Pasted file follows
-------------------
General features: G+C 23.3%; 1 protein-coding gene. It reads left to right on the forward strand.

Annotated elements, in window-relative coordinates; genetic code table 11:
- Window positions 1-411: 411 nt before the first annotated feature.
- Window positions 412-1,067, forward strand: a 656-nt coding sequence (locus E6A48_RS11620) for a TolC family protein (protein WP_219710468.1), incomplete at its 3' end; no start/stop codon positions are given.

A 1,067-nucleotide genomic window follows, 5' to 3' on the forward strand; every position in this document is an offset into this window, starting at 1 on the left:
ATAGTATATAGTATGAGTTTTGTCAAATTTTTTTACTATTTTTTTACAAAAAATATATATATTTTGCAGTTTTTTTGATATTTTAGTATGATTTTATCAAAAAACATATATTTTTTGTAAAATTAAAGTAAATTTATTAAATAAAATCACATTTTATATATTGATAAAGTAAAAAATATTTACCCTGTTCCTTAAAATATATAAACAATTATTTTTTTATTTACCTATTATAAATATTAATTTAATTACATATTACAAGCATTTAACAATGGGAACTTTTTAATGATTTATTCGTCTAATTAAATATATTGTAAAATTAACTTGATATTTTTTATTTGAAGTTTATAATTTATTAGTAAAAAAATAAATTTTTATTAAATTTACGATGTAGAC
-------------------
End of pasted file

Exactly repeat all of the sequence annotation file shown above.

General features: G+C 23.3%; 1 protein-coding gene. It reads left to right on the forward strand.

Annotated elements, in window-relative coordinates; genetic code table 11:
- Window positions 1-411: 411 nt before the first annotated feature.
- Window positions 412-1,067, forward strand: a 656-nt coding sequence (locus E6A48_RS11620) for a TolC family protein (protein WP_219710468.1), incomplete at its 3' end; no start/stop codon positions are given.

A 1,067-nucleotide genomic window follows, 5' to 3' on the forward strand; every position in this document is an offset into this window, starting at 1 on the left:
ATAGTATATAGTATGAGTTTTGTCAAATTTTTTTACTATTTTTTTACAAAAAATATATATATTTTGCAGTTTTTTTGATATTTTAGTATGATTTTATCAAAAAACATATATTTTTTGTAAAATTAAAGTAAATTTATTAAATAAAATCACATTTTATATATTGATAAAGTAAAAAATATTTACCCTGTTCCTTAAAATATATAAACAATTATTTTTTTATTTACCTATTATAAATATTAATTTAATTACATATTACAAGCATTTAACAATGGGAACTTTTTAATGATTTATTCGTCTAATTAAATATATTGTAAAATTAACTTGATATTTTTTATTTGAAGTTTATAATTTATTAGTAAAAAAATAAATTTTTATTAAATTTACGATGTAGAC